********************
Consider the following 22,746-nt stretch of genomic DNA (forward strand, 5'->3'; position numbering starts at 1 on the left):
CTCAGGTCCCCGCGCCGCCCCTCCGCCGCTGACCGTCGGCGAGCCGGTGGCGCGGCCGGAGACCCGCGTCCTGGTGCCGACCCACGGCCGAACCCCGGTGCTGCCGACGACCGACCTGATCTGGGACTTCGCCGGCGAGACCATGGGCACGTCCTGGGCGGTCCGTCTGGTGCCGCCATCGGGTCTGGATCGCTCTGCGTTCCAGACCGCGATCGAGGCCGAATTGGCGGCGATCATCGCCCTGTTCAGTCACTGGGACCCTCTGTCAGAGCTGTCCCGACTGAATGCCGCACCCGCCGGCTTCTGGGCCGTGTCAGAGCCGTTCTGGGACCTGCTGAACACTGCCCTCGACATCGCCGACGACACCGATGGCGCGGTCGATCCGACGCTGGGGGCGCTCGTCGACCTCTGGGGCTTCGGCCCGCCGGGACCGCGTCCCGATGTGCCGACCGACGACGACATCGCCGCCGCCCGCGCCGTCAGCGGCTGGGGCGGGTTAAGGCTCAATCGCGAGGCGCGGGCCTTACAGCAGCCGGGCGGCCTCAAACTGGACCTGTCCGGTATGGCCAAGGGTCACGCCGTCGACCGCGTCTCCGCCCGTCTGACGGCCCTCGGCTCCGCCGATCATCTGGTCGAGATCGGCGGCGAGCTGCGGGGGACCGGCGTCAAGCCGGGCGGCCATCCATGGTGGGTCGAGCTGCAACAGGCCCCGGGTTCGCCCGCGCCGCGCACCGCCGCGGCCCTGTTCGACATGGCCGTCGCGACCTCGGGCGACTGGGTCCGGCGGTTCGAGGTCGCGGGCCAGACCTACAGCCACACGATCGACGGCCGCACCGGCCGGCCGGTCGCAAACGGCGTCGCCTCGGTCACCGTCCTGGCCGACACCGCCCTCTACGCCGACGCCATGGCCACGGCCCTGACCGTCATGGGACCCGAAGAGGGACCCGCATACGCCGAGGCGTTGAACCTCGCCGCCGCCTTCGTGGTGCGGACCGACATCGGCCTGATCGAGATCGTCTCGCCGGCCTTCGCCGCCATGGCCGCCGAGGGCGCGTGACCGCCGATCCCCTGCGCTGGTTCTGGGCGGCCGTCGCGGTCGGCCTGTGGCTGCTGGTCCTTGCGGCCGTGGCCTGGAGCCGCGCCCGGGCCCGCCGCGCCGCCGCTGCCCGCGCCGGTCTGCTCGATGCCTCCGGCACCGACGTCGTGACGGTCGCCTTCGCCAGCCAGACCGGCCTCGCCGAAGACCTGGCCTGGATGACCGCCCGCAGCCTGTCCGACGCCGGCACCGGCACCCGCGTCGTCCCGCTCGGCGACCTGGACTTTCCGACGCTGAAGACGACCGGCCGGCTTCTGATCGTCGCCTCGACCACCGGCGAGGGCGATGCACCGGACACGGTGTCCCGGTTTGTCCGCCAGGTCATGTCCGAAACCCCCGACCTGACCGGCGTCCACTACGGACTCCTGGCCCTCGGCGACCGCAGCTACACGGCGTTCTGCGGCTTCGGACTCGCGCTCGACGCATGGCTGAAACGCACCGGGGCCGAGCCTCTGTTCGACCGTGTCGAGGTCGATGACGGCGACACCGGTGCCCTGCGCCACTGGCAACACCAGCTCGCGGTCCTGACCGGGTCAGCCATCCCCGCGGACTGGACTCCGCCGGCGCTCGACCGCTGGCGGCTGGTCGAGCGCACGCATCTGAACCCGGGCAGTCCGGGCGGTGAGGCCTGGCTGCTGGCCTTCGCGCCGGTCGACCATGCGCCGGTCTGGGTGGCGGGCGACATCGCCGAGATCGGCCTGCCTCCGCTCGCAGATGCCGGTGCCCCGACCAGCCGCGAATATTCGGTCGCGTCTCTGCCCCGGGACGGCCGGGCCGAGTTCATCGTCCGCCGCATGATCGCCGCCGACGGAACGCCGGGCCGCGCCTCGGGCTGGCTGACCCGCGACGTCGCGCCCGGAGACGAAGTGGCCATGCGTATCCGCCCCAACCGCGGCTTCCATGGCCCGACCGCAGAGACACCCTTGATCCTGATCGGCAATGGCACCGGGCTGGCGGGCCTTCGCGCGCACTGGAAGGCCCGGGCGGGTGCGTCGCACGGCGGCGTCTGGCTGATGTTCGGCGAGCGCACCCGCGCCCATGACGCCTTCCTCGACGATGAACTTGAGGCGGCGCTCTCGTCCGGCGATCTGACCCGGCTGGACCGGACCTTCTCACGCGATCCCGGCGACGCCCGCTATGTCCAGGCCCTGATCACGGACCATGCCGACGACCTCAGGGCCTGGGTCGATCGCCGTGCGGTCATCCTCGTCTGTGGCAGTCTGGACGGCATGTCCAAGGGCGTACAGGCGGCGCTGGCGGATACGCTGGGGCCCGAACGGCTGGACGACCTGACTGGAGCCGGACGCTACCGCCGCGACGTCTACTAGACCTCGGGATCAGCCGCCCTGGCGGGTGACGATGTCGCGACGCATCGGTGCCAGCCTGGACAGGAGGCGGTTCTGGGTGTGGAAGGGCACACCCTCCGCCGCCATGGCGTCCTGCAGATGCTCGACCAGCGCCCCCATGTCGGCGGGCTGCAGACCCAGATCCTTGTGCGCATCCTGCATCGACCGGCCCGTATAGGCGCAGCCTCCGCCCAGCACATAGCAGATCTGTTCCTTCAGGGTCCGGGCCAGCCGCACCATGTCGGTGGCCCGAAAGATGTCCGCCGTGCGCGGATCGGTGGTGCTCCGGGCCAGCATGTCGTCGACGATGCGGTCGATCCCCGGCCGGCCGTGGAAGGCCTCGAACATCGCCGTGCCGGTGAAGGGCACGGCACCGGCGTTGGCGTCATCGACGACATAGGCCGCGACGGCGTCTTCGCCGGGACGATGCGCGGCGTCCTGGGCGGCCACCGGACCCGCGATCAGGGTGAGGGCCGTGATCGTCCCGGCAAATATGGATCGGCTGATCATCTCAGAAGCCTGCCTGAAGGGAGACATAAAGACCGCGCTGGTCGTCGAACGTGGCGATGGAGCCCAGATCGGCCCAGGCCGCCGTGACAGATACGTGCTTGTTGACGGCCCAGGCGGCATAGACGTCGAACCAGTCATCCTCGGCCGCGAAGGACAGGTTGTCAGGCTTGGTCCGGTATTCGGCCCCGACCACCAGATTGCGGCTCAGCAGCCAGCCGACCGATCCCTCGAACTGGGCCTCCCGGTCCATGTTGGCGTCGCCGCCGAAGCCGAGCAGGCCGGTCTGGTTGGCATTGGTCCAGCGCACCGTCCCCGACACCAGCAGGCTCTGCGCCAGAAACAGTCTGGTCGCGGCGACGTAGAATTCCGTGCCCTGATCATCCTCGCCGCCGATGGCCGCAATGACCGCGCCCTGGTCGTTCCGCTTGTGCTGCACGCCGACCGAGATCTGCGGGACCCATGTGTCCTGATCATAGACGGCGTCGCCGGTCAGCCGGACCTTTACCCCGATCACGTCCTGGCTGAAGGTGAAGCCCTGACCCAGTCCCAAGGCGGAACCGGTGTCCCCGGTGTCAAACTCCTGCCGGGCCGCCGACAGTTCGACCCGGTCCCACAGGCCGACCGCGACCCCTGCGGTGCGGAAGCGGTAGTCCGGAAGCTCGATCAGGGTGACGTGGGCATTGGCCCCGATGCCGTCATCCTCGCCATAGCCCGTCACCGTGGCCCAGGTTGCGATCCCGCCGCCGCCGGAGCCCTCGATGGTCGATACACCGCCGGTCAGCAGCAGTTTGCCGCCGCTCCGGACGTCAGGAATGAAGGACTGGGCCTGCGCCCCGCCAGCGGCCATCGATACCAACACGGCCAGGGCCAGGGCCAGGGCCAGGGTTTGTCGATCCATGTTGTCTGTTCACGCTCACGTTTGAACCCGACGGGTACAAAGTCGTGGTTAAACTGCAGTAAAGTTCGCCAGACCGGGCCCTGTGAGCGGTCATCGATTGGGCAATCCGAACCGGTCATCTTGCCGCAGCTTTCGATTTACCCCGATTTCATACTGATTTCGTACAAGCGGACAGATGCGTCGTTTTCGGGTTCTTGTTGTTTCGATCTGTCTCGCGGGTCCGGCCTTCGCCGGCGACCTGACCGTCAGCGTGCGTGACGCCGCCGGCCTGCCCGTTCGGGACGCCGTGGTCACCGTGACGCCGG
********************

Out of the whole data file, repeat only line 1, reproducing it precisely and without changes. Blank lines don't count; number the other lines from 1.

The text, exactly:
Consider the following 22,746-nt stretch of genomic DNA (forward strand, 5'->3'; position numbering starts at 1 on the left):